One day after Credit Suisse traders realized that they may be the biggest losers from the Archegos debacle following reports that banker bonuses at the Swiss bank will be slashed by “hundreds of millions of dollars“, another bank is about to feel the pinch amid the ongoing prime broker crackdown (especially among those prime brokers – like Nomura and Credit Suisse – who lost billions during the Archegos margin call).
According to Bloomberg, Japan’s Nomura Holdings is beginning to tighten financing for some hedge fund clients following the Archegos Capital Management fiasco that may cost Japan’s biggest brokerage an estimated $2 billion. The restrictions include tightening leverage for some clients previously granted exceptions to margin financing limits, a Bloomberg source said.
As we discussed last week, the (long overdue) crackdown on prime broker leverage abuse by preferential, i.e., high paying, clients will result in widespread delevearging by hedge funds and family offices, many of whom may have had similar generous Total Return Swap terms as Archegos which allowed the $15BN fund to have $100BN in exposure thanks to 8x leverage.
Desperate to close the barn door long after the horse has escaped, Nomura is seeking to reduce risk at its prime brokerage unit in the wake of the Archegos collapse that may result in combined losses of $10 billion for global banks. Credit Suisse has also been tightening financing terms for hedge funds and family offices, in a potential revamp of new industry practices after the blowup. The Swiss bank is also planning a sweeping overhaul of the hedge fund business at the center of the incident.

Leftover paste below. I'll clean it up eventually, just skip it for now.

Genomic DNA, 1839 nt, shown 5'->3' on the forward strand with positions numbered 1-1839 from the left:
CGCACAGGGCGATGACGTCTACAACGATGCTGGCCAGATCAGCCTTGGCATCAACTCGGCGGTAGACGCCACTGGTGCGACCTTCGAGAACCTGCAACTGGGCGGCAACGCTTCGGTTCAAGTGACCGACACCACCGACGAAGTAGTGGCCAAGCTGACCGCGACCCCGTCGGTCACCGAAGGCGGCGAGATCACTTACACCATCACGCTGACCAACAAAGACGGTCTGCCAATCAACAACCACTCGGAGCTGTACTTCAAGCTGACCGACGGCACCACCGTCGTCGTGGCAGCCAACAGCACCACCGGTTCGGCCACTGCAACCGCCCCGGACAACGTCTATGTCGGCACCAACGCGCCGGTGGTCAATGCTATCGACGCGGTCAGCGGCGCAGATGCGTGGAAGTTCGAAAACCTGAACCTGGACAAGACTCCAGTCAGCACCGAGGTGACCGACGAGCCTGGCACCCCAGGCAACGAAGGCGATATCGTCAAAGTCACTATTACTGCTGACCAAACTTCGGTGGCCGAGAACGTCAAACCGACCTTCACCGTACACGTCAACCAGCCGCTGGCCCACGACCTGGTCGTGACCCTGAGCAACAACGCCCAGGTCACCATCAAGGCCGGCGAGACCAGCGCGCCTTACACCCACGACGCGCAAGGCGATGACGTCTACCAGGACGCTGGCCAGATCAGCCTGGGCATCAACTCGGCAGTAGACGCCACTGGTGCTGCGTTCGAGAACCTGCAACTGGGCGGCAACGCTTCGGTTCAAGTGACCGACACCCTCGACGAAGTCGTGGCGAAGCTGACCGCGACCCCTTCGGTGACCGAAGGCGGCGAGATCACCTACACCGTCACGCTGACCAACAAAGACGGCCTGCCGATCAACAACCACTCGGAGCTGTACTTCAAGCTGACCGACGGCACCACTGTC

Its involvement in the Archegos debacle took Wall Street by surprise as it is very much out of character for the otherwise conservative Japanese bank. Under Kentaro Okuda, who became chief executive officer last April, Nomura’s net income reached a 19-year high for the nine months ended in December, driven by a boom in trading and investment banking at home and overseas. The brokerage said in late March that it had an estimated $2 billion claim against a U.S. client, which Bloomberg identified as Archegos.
Meanwhile, even as Wall Street appears to have moved on from the Archegos episode, some are worried that there will be more than one cockroach. Enter the ECB.
As Bloomberg reports separately, Europe’s top financial watchdog has asked some of the bloc’s largest banks for additional information on their exposure to hedge funds after the recent collapse of Archegos Capital Management.
“There is a need to scrutinize the reasons why the banks enabled the fund to leverage up to such an extent,” ECB executive board member Isabel Schnabel said in an interview with Der Spiegel last week. “It is a warning signal that there are considerable systemic risks that need to be better regulated.”
The checks by the European Central Bank on lenders such as Deutsche Bank and BNP Paribas are said to be standard practice after such a disruptive event for the industry, although it may not be “standard” what they reveal.